In 1993, Letterman formed “The Letterman Foundation for Courtesy and Grooming” (LFCG), with the foundation’s largest beneficiary being the Child Advocates of Indianapolis, Indiana. From 2001 to 2004, the CASA affiliate organization received donations each year up to $290,000, with a four-year totoal of nearly a million dollars. Over the years, LFCG has donated a total of over $9.2 million to various foundations and other organizations.

#9: An “A-Team” of Writers

In the past 30 years, Letterman has had the very best at his side. From hilarious writers like, George Meyers, Max Pross, Tom Gammill, and Jeff Martin, all of The Simpsons, to current writer and co-executive producer, Eric Kaplan of The Big Bang Theory, there have been many talents that have written for the late night host. And let us not forget Letterman’s right-hand “woman,” Merrill Markoe, and director, Hal Gurnee, whose previous acclaimed position entailed working for Jack Paar of Tonight with Jack Parr.

The writing team has beamed bright ever since their debut. Letterman’s team of writers earned their first daytime Emmy for “Special Classification of Outstanding Individual Achievement” in 1981, with many more to follow in the next few years. In 1985, Late Show with David Letterman earned their first prime-time Emmy for “Outstanding Writing in a Variety or Music Program.” Since then, the team has gone on to earn 67 nominations, 11 wins, and a total of five Emmys.

#8: Appreciated Music of All Kinds

Letterman chatting with friend, the late Warren Zevon on Late Show. {Image Credit: CBS/Worldwide Pants}

From mega stadium performers to intimate club artists, Letterman appreciated music of all kinds on Late Show. He made it a point to bring more cutting-edge music to his talk show and introduce audiences to new sounds. It’s evident that the 68 year-old doesn’t succumb to competition with his choices. In recent weeks, his last few shows have showcased more independent or lesser known artists than his late night rivals. If it shows anything, it’s that David Letterman genuinely loves music and values the meaning behind all of it, whether mainstream or indie.

With the heart Letterman has for his fellow man, it’s no surprise that he would give someone like the late, Warren Zevon so much airtime on his talk show—a friend and frequent musical guest during his lifetime. Letterman devoted an entire episode to Zevon after the artist announced he was dying of lung cancer and one of the only people ever to be the lone guest on the show. In the interview, Zevon told Letterman, “You’ve been the best friend my music has ever had.”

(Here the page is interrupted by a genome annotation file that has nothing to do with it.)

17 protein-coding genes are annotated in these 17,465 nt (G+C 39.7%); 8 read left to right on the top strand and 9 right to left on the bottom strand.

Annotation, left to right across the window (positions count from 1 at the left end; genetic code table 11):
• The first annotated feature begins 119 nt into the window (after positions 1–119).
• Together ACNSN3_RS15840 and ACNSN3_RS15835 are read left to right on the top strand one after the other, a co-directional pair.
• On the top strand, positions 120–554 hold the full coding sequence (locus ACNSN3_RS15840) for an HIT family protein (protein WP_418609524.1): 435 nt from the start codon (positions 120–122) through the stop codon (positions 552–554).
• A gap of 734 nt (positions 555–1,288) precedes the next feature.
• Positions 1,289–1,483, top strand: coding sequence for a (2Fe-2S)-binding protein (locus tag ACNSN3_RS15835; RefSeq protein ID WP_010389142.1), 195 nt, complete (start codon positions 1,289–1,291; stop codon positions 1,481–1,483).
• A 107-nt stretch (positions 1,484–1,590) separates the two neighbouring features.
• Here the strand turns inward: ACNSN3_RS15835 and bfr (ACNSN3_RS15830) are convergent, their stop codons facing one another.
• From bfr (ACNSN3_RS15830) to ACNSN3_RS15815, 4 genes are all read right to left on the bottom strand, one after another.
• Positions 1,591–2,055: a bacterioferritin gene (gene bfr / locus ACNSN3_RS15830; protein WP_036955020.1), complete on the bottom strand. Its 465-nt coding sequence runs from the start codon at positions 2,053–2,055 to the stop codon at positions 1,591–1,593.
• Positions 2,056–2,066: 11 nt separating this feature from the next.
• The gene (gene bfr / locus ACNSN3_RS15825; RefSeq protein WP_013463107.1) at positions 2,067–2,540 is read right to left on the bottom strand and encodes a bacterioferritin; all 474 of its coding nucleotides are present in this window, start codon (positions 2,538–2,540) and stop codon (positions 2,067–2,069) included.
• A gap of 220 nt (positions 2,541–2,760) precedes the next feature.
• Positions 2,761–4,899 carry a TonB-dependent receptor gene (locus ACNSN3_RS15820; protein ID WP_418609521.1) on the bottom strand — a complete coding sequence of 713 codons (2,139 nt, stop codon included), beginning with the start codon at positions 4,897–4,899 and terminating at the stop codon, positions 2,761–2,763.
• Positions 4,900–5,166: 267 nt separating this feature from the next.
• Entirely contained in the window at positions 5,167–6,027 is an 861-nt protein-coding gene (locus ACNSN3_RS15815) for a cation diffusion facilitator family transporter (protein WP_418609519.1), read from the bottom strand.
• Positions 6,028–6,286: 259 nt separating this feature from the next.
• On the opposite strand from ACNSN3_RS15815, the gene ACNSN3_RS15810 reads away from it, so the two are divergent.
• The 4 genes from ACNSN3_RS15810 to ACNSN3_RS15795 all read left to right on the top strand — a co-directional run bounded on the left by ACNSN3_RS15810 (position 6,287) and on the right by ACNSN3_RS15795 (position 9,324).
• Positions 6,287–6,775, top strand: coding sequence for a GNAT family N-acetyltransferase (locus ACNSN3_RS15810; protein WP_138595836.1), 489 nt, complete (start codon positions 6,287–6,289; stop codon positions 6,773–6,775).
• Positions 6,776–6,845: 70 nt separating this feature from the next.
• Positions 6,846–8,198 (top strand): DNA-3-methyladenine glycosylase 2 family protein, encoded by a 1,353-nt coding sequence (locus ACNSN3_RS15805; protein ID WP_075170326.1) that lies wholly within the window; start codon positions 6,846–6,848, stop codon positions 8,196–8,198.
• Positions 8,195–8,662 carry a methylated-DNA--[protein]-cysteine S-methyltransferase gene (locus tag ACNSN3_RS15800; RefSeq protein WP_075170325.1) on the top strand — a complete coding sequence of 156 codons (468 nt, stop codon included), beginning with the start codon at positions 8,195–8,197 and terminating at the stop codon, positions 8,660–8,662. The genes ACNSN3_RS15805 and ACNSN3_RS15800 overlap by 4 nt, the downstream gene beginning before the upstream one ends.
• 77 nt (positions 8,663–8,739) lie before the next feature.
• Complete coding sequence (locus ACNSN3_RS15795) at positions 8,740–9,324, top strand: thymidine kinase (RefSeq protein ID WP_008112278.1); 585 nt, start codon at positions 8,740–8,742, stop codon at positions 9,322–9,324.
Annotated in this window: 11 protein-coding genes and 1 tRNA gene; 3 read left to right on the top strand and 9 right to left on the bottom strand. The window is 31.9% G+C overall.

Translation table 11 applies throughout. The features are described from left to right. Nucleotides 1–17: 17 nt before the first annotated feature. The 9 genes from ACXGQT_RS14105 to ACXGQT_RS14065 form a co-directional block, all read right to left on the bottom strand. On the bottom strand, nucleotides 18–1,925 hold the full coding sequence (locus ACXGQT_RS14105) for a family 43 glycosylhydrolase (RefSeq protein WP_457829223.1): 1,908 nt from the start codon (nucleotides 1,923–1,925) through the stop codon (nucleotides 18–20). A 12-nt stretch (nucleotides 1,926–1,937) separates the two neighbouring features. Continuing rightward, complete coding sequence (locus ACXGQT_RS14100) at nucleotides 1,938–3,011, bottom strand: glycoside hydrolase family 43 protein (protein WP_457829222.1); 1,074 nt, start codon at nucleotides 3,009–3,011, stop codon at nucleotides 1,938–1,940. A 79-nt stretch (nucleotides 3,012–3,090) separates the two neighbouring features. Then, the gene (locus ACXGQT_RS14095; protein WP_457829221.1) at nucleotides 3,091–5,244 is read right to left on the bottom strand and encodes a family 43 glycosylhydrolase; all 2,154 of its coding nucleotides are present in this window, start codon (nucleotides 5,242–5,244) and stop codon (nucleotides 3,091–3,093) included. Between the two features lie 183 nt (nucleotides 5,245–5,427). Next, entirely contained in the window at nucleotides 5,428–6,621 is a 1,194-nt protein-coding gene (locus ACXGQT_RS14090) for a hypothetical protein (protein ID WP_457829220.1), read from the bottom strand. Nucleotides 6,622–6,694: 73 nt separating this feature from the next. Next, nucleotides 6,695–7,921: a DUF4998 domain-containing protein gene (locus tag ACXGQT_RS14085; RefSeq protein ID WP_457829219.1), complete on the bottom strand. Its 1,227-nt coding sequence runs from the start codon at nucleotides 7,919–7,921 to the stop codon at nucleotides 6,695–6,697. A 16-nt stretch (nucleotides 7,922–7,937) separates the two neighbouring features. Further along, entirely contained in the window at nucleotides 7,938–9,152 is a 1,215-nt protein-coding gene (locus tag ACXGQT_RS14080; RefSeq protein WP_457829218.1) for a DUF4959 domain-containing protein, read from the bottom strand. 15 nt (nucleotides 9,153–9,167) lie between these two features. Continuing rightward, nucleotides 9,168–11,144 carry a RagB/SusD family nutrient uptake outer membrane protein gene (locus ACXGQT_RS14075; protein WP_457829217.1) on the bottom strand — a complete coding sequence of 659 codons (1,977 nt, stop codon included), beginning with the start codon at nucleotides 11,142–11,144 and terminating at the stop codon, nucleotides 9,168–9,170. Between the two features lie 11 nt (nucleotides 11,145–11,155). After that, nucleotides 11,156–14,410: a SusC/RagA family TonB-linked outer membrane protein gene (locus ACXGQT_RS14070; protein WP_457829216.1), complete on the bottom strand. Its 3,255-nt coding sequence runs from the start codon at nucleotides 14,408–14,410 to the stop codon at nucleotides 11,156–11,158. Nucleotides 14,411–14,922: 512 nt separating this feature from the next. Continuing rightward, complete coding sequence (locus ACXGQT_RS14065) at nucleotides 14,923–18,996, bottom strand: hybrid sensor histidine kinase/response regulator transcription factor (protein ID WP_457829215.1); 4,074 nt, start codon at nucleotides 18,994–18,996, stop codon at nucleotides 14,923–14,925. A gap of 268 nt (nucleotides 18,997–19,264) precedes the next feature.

#7:  Big Kid at Heart

One of the last “Kid Scientists” segments from earlier this year featured students from a Naperville, IL middle-school. {Image Credit: CBS/Worldwide Pants}

When you think of children, you might not think to pair the late night host with children, but it just so happens that Letterman has an amazing rapport with the young tykes. Though the kid segments were infrequent during these last few years, these segments are among the most charming you’ll encounter in late night television.

Since the start of Late Show back in 1982, Letterman has featured some very smart, enterprising kids who just might be contributing to a positive future with the annual “Kid Scientists” segments, and the seasonal “Kid Inventions.” By showcasing these young minds, not only does it mix up things in the late night circuit format, but it’s always been fun to watch because kids really do say and do the darndest things.

#6: Comedy Here, Comedy There

Letterman found comedy in the absurd and made it a point to go along with it as it come by, which really worked for the show. Casual viewers might have misunderstood his sense of humor, but fans loved the recurring gags like the Top Ten List, Stupid Pet Tricks, Stupid Human Tricks, “Will It Float?”, “Great Moments in Presidential Speeches” (a personal favorite), and throwing random things off a five-story building. Sure, they seem like boring and anti-climactic sort of jokes, but that’s the whole point! Letterman’s sense of humor optimized the average and normalcy of everyday life and made it far more entertaining.